24 Databases vs. IR Other issues Interaction with system Results we get Queries we’re posingWhat we’re retrievingIRDatabasesMostly unstructured. Free text with some metadata.Structured data. Clear semantics based on a formal model.Vague, imprecise information needs (often expressed in natural language).Formally (mathematically) defined queries. Unambiguous.Sometimes relevant, often not.Exact. Always correct in a formal sense.Interaction is important.One-shot queries.Issues downplayed.Concurrency, recovery, atomicity are all critical.
25 IRS IN ACTION (TASKS) Information Retrieval and Web Search Pandu Nayak and Prabhakar Raghavan
26 Outline What is the IR problem? How to organize an IR system? (Or the main processes in IR)IndexingRetrieval
27 The problem of IRGoal = find documents relevant to an information need from a large document setInfo. needQueryIR systemDocumentcollectionRetrievalAnswer list
28 IR problem First applications: in libraries (1950s) ISBN:Author: Salton, GerardTitle: Automatic text processing: the transformation, analysis, and retrieval of information by computerEditor: Addison-WesleyDate: 1989Content: <Text>external attributes and internal attribute (content)Search by external attributes = Search in DBIR: search by content
29 Possible approaches 1. String matching (linear search in documents) - Slow- Difficult to improve2. Indexing (*)- Fast- Flexible to further improvement
31 Main problems in IR Document and query indexing How to best represent their contents?Query evaluation (or retrieval process)To what extent does a document correspond to a query?System evaluationHow good is a system?Are the retrieved documents relevant? (precision)Are all the relevant documents retrieved? (recall)
33 Document indexingGoal = Find the important meanings and create an internal representationFactors to consider:Accuracy to represent meanings (semantics)Exhaustiveness (cover all the contents)Facility for computer to manipulateWhat is the best representation of contents?Char. string (char trigrams): not precise enoughWord: good coverage, not precisePhrase: poor coverage, more preciseConcept: poor coverage, preciseCoverage(Recall)Accuracy(Precision)String Word Phrase Concept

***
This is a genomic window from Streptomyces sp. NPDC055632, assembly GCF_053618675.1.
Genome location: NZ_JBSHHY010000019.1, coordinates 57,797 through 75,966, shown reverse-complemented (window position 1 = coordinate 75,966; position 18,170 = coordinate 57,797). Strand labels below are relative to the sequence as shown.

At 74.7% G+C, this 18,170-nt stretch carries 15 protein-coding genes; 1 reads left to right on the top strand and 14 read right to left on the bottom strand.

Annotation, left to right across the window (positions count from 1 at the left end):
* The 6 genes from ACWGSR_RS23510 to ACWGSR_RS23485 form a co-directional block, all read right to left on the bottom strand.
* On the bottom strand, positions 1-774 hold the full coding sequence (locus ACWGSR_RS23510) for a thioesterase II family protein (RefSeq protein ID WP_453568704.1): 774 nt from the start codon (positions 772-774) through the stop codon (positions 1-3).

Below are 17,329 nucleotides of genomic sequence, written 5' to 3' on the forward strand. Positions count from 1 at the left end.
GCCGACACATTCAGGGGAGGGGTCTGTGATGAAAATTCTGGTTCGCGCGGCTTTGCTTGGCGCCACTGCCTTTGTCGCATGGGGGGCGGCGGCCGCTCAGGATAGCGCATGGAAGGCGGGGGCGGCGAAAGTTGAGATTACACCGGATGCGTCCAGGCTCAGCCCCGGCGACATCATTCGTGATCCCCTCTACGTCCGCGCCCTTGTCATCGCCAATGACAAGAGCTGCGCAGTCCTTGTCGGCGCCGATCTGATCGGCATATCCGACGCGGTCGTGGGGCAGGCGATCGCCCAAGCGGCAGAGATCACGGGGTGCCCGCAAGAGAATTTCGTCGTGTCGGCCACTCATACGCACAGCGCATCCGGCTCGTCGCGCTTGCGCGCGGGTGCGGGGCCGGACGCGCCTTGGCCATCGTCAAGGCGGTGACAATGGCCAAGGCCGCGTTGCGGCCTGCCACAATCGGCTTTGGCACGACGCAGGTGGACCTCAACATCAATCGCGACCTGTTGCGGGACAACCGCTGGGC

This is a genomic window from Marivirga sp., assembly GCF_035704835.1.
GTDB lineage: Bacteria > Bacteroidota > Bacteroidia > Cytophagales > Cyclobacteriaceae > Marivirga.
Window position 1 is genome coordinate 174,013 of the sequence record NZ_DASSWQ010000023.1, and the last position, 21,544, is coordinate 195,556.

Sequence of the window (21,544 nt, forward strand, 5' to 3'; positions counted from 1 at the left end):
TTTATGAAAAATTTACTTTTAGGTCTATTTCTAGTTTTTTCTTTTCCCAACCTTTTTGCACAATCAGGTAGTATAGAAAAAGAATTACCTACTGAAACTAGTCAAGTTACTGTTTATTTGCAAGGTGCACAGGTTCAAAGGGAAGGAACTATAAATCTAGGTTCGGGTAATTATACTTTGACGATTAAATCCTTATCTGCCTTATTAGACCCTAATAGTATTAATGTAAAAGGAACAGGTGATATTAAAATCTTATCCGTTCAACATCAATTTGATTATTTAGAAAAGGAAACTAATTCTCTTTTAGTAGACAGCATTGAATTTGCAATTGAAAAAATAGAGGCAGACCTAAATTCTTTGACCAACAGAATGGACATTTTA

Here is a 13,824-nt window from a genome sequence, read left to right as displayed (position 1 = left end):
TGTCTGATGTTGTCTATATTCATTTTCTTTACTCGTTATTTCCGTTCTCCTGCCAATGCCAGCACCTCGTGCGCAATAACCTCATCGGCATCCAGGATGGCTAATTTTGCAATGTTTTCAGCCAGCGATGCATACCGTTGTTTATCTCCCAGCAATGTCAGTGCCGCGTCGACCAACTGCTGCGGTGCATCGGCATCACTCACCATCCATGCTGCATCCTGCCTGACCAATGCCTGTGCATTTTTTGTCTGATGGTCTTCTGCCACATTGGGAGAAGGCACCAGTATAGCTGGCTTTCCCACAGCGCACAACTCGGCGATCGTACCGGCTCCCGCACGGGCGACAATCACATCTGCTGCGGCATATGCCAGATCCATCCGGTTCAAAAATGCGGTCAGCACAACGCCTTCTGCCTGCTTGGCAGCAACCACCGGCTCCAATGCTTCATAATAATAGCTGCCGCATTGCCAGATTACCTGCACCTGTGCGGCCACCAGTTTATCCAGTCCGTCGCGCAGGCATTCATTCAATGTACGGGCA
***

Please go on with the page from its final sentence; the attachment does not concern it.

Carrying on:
34 Parsing a document What format is it in? What language is it in? Sec. 2.1Parsing a documentWhat format is it in?pdf/word/excel/html?What language is it in?What character set is in use?Each of these is a classification problem, which we will study later in the course.But these tasks are often done heuristically …
35 Complications: Format/language Sec. 2.1Complications: Format/languageDocuments being indexed can include docs from many different languagesA single index may have to contain terms of several languages.Sometimes a document or its components can contain multiple languages/formatsFrench with a German pdf attachment.What is a unit document?A file?An ? (Perhaps one of many in an mbox.)An with 5 attachments?A group of files (PPT or LaTeX as HTML pages)Nontrivial issues. Requires some design decisions.
37 Stopwords / Stoplistfunction words do not bear useful information for IRof, in, about, with, I, although, …Stoplist: contain stopwords, not to be used as indexPrepositionsArticlesPronounsSome adverbs and adjectivesSome frequent words (e.g. document)The removal of stopwords usually improves IR effectivenessA few “standard” stoplists are commonly used.
38 SecStop wordsWith a stop list, you exclude from the dictionary entirely the commonest words. Intuition:They have little semantic content: the, a, and, to, beThere are a lot of them: ~30% of postings for top 30 wordsBut the trend is away from doing this:Good compression techniques means the space for including stop words in a system is very smallGood query optimization techniques mean you pay little at query time for including stop words.You need them for:Phrase queries: “King of Denmark”Various song titles, etc.: “Let it be”, “To be or not to be”“Relational” queries: “flights to London”Nevertheless: “Google ignores common words and characters such as where, the, how, and other digits and letters which slow down your search without improving the results.” (Though you can explicitly ask for them to remain.)
39 Stemming Reason: Stemming: Different word forms may bear similar meaning (e.g. search, searching): create a “standard” representation for themStemming:Removing some endings of wordcomputercomputecomputescomputingcomputedcomputationcomput
40 Stemming Reduce terms to their “roots” before indexing SecStemmingReduce terms to their “roots” before indexing“Stemming” suggest crude affix choppinglanguage dependente.g., automate(s), automatic, automation all reduced to automat.for exampl compress andcompress ar both acceptas equival to compressfor example compressedand compression are bothaccepted as equivalent tocompress.